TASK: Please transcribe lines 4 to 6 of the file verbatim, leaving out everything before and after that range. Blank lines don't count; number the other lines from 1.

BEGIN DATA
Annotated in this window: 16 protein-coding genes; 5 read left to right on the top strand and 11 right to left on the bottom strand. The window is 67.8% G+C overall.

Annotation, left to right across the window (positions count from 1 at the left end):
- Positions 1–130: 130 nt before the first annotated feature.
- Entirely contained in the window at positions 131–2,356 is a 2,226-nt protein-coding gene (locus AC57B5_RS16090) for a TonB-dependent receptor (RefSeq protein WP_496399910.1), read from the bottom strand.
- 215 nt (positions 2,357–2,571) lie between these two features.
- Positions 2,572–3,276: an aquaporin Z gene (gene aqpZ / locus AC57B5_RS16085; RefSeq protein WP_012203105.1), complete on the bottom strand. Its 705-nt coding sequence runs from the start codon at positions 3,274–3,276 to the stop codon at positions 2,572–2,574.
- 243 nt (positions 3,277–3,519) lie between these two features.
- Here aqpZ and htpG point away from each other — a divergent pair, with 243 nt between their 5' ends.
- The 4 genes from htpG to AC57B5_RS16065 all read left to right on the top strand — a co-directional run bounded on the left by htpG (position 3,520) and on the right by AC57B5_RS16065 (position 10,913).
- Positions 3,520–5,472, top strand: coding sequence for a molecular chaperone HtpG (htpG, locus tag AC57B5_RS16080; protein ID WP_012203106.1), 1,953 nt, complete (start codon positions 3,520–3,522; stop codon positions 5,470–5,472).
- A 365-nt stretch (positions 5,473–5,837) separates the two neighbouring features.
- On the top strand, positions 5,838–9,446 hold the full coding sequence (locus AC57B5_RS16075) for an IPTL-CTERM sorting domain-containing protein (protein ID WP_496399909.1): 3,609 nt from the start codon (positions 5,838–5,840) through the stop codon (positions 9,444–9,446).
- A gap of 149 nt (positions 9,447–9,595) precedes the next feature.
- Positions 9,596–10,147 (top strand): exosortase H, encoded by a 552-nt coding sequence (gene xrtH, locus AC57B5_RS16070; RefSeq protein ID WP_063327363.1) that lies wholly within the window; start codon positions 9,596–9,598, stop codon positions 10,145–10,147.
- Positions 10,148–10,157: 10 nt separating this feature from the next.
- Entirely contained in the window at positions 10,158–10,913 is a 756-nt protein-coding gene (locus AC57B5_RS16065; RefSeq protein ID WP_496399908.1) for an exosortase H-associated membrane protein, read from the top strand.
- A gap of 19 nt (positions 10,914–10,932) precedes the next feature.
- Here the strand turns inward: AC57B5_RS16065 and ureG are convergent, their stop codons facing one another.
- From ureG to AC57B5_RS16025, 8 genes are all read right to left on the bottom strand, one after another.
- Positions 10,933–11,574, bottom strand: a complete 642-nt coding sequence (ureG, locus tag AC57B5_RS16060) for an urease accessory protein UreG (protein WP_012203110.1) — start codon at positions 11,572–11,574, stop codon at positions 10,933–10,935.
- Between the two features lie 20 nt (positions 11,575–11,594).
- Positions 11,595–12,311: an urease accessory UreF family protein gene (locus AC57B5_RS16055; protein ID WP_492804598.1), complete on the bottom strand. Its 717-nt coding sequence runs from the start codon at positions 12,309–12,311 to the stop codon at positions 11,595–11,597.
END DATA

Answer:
- Entirely contained in the window at positions 131–2,356 is a 2,226-nt protein-coding gene (locus AC57B5_RS16090) for a TonB-dependent receptor (RefSeq protein WP_496399910.1), read from the bottom strand.
- 215 nt (positions 2,357–2,571) lie between these two features.
- Positions 2,572–3,276: an aquaporin Z gene (gene aqpZ / locus AC57B5_RS16085; RefSeq protein WP_012203105.1), complete on the bottom strand. Its 705-nt coding sequence runs from the start codon at positions 3,274–3,276 to the stop codon at positions 2,572–2,574.